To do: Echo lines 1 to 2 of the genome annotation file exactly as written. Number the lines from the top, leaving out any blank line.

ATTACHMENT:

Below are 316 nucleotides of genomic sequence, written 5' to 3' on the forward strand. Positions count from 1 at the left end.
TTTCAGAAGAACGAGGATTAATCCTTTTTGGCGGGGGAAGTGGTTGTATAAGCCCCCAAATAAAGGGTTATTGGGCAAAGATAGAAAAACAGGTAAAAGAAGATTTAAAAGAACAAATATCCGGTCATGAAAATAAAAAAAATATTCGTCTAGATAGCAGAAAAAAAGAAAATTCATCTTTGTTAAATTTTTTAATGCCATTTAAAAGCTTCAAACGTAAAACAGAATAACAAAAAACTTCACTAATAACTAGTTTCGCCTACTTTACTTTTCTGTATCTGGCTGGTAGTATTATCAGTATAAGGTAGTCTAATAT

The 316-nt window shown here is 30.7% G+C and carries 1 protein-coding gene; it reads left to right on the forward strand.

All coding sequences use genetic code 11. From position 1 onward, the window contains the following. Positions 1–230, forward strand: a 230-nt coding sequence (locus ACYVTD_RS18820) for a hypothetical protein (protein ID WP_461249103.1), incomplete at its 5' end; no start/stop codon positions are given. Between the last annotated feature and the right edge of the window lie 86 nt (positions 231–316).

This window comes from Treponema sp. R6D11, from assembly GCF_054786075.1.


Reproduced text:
Below are 316 nucleotides of genomic sequence, written 5' to 3' on the forward strand. Positions count from 1 at the left end.
TTTCAGAAGAACGAGGATTAATCCTTTTTGGCGGGGGAAGTGGTTGTATAAGCCCCCAAATAAAGGGTTATTGGGCAAAGATAGAAAAACAGGTAAAAGAAGATTTAAAAGAACAAATATCCGGTCATGAAAATAAAAAAAATATTCGTCTAGATAGCAGAAAAAAAGAAAATTCATCTTTGTTAAATTTTTTAATGCCATTTAAAAGCTTCAAACGTAAAACAGAATAACAAAAAACTTCACTAATAACTAGTTTCGCCTACTTTACTTTTCTGTATCTGGCTGGTAGTATTATCAGTATAAGGTAGTCTAATAT